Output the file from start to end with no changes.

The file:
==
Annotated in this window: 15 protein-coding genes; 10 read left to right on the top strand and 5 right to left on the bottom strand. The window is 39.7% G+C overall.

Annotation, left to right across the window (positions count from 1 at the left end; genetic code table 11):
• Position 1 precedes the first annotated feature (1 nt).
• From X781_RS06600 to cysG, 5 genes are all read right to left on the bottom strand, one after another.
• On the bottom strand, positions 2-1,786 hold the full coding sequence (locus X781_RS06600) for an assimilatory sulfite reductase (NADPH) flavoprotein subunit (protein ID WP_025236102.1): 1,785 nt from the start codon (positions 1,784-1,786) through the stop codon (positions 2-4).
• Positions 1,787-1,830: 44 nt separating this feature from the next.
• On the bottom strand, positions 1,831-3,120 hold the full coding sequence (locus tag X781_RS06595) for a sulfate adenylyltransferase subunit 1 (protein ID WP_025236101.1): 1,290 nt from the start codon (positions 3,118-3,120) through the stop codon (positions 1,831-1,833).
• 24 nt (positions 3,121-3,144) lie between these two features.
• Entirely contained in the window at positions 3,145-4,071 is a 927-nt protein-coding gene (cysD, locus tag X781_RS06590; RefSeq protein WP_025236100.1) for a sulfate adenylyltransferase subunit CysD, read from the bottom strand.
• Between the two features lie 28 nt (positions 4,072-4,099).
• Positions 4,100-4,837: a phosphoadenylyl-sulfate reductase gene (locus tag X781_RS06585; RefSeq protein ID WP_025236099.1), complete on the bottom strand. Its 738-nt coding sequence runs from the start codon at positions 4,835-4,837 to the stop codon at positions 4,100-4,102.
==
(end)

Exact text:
Annotated in this window: 15 protein-coding genes; 10 read left to right on the top strand and 5 right to left on the bottom strand. The window is 39.7% G+C overall.

Annotation, left to right across the window (positions count from 1 at the left end; genetic code table 11):
• Position 1 precedes the first annotated feature (1 nt).
• From X781_RS06600 to cysG, 5 genes are all read right to left on the bottom strand, one after another.
• On the bottom strand, positions 2-1,786 hold the full coding sequence (locus X781_RS06600) for an assimilatory sulfite reductase (NADPH) flavoprotein subunit (protein ID WP_025236102.1): 1,785 nt from the start codon (positions 1,784-1,786) through the stop codon (positions 2-4).
• Positions 1,787-1,830: 44 nt separating this feature from the next.
• On the bottom strand, positions 1,831-3,120 hold the full coding sequence (locus tag X781_RS06595) for a sulfate adenylyltransferase subunit 1 (protein ID WP_025236101.1): 1,290 nt from the start codon (positions 3,118-3,120) through the stop codon (positions 1,831-1,833).
• 24 nt (positions 3,121-3,144) lie between these two features.
• Entirely contained in the window at positions 3,145-4,071 is a 927-nt protein-coding gene (cysD, locus tag X781_RS06590; RefSeq protein WP_025236100.1) for a sulfate adenylyltransferase subunit CysD, read from the bottom strand.
• Between the two features lie 28 nt (positions 4,072-4,099).
• Positions 4,100-4,837: a phosphoadenylyl-sulfate reductase gene (locus tag X781_RS06585; RefSeq protein ID WP_025236099.1), complete on the bottom strand. Its 738-nt coding sequence runs from the start codon at positions 4,835-4,837 to the stop codon at positions 4,100-4,102.